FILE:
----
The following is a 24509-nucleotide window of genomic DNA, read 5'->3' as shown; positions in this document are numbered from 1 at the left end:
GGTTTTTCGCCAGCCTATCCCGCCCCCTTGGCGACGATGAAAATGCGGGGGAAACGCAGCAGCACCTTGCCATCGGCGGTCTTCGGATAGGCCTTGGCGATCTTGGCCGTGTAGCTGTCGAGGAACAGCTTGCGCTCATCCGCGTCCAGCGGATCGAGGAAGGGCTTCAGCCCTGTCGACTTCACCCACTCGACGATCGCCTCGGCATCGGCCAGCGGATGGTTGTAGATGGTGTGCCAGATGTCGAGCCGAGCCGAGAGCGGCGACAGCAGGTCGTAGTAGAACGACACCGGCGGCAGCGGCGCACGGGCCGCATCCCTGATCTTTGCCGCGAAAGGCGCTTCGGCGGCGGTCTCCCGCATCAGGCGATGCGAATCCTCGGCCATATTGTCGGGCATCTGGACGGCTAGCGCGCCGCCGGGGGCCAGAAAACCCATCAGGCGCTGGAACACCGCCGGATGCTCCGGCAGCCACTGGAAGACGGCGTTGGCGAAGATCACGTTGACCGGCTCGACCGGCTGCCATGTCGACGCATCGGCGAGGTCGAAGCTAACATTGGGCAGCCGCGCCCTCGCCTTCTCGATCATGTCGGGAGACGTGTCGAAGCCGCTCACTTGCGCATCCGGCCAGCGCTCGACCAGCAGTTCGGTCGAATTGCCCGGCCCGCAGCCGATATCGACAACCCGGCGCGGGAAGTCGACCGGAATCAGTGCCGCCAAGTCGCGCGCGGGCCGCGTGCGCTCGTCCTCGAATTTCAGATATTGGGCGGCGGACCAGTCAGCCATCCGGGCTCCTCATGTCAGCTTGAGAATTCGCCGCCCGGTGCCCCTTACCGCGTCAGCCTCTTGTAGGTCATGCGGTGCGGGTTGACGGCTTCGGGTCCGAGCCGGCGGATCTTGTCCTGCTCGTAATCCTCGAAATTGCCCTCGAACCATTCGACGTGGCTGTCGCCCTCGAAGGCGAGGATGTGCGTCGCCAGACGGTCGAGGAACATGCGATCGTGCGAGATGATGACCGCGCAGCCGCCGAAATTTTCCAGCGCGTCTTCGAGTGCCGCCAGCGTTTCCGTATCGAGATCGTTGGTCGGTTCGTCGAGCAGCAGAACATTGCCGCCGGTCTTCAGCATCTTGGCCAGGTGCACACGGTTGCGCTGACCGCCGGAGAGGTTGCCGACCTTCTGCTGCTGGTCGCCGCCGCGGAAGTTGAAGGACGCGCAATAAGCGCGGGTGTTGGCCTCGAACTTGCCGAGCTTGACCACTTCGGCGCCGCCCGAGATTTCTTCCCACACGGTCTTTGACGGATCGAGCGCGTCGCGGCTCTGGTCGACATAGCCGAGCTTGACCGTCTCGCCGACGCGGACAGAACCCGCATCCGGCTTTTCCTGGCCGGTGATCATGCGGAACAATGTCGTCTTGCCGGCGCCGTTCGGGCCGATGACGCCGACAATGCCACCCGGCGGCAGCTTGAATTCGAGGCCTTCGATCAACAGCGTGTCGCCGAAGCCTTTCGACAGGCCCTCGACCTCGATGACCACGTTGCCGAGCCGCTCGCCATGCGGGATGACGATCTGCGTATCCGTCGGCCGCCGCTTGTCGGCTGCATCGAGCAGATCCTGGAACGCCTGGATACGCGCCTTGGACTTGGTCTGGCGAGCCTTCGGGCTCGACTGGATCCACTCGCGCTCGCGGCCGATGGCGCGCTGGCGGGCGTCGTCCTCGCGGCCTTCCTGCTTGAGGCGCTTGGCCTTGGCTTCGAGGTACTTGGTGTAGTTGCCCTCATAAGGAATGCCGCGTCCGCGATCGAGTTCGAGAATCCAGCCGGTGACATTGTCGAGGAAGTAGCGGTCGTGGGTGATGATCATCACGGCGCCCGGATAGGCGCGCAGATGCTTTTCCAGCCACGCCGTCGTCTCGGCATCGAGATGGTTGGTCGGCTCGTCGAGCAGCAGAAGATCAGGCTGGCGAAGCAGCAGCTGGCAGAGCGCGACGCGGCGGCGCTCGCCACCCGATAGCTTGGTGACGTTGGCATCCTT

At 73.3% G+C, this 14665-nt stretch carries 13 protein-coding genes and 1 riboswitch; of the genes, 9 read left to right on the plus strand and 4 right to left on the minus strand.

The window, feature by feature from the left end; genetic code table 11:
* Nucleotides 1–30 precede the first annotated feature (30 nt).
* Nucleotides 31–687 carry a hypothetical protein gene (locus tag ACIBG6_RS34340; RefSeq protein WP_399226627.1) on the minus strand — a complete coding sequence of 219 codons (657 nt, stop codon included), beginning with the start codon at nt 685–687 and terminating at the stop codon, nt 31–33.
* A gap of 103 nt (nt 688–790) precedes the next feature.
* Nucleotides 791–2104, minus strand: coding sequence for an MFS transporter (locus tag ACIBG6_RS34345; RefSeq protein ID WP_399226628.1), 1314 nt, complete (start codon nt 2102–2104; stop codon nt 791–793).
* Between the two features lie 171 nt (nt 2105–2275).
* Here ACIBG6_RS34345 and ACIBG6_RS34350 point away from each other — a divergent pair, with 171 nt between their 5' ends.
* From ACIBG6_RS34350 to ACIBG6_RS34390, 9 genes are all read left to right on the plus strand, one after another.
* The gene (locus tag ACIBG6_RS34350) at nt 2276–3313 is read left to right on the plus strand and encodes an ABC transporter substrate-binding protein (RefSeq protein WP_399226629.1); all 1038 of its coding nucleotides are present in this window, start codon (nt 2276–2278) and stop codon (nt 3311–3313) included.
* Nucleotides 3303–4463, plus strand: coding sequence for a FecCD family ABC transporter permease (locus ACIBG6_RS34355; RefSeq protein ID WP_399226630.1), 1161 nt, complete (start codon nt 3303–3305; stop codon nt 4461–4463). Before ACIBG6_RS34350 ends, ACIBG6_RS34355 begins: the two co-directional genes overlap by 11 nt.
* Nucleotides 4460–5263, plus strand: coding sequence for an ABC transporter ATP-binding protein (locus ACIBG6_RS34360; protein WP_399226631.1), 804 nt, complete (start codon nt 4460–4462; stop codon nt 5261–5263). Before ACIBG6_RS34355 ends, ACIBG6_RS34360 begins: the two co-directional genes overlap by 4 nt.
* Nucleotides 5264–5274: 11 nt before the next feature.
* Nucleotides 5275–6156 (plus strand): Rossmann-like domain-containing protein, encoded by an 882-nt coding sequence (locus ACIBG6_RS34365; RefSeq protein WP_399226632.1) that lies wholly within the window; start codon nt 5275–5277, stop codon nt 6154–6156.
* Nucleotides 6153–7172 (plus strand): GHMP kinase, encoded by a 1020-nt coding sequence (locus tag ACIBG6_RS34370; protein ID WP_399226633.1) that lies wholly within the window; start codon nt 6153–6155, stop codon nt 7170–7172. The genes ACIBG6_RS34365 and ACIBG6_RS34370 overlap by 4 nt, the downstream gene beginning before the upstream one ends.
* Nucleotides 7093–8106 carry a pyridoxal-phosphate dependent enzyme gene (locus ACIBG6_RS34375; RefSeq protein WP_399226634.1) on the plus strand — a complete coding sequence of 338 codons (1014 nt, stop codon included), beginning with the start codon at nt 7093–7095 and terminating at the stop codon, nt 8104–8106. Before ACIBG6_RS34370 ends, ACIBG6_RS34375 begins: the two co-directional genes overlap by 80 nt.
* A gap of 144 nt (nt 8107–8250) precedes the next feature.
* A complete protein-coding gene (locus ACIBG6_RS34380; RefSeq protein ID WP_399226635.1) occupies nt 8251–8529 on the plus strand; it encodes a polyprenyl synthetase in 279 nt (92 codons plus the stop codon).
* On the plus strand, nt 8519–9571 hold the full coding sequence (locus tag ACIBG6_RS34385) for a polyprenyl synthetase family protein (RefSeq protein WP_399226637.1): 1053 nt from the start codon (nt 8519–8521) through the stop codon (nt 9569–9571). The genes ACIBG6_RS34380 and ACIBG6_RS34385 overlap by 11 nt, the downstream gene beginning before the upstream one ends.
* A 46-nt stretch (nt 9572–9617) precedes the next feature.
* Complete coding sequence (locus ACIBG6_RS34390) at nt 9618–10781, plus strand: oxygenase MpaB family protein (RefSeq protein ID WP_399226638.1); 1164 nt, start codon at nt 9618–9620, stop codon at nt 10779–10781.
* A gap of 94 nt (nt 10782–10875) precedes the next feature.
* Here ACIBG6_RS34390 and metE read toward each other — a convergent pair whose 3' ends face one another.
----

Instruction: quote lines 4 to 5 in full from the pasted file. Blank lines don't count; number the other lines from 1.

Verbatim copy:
The window, feature by feature from the left end; genetic code table 11:
* Nucleotides 1–30 precede the first annotated feature (30 nt).